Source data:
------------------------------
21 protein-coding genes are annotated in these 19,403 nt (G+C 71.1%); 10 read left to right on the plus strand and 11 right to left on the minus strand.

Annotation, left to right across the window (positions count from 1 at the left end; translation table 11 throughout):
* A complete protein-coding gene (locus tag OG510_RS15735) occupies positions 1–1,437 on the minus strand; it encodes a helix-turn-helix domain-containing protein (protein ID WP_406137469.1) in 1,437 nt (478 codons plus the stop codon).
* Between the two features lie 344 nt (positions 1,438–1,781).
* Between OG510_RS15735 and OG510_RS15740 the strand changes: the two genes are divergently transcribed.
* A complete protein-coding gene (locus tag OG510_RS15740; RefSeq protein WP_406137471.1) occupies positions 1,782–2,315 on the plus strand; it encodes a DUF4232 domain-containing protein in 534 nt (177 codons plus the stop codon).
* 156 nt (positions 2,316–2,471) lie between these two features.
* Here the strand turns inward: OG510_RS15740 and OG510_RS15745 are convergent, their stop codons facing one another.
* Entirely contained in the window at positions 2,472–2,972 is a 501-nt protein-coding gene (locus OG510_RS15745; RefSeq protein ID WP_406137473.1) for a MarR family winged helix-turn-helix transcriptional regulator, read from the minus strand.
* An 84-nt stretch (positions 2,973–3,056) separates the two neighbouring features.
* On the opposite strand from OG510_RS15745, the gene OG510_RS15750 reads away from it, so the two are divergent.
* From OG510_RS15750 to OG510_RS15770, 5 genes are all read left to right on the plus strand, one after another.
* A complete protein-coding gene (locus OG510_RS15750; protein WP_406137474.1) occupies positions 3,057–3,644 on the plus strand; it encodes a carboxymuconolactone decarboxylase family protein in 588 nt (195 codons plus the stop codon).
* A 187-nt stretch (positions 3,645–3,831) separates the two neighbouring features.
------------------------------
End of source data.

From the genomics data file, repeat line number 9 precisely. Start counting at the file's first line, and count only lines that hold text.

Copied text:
* Entirely contained in the window at positions 2,472–2,972 is a 501-nt protein-coding gene (locus OG510_RS15745; RefSeq protein ID WP_406137473.1) for a MarR family winged helix-turn-helix transcriptional regulator, read from the minus strand.